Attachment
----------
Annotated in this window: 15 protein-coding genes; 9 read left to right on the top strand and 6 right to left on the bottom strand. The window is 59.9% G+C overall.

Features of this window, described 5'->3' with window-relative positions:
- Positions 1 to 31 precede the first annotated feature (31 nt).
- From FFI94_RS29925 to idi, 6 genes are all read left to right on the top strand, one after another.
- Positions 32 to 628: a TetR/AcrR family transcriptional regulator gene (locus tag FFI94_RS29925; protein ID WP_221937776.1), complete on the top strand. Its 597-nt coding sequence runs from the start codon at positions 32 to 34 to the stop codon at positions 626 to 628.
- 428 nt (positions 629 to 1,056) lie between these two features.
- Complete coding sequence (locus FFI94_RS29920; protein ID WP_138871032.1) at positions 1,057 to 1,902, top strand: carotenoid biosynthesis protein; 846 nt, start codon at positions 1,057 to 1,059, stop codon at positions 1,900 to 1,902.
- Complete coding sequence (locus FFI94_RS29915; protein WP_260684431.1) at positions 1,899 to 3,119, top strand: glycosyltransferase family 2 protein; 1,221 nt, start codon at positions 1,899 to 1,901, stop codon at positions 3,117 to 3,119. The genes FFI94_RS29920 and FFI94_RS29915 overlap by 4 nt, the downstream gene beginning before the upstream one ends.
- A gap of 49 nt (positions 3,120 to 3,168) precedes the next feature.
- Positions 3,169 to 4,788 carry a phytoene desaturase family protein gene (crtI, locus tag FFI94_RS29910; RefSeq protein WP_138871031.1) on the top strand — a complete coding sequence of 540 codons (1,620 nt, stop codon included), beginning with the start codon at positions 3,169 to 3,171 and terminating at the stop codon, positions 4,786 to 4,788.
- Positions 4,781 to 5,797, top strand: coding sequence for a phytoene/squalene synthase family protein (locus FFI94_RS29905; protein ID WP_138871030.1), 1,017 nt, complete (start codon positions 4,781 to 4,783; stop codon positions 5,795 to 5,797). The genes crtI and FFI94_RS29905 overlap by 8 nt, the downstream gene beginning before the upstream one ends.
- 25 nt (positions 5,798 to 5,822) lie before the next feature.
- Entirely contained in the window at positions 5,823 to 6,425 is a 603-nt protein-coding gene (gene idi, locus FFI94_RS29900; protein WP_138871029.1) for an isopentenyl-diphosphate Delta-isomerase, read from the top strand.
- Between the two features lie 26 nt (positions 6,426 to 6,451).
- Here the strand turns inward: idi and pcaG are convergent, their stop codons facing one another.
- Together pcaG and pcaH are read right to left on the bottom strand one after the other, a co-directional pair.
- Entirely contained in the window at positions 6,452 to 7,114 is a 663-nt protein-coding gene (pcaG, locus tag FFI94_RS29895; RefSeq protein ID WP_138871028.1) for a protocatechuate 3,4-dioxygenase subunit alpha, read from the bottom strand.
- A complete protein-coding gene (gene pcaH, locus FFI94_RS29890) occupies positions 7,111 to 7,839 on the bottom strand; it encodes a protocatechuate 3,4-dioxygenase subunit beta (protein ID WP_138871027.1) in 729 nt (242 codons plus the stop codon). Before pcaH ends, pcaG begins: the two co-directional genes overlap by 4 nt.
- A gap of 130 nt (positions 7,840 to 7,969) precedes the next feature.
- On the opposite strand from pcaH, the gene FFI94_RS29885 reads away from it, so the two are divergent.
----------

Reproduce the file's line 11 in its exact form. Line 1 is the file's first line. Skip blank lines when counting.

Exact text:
- Positions 4,781 to 5,797, top strand: coding sequence for a phytoene/squalene synthase family protein (locus FFI94_RS29905; protein ID WP_138871030.1), 1,017 nt, complete (start codon positions 4,781 to 4,783; stop codon positions 5,795 to 5,797). The genes crtI and FFI94_RS29905 overlap by 8 nt, the downstream gene beginning before the upstream one ends.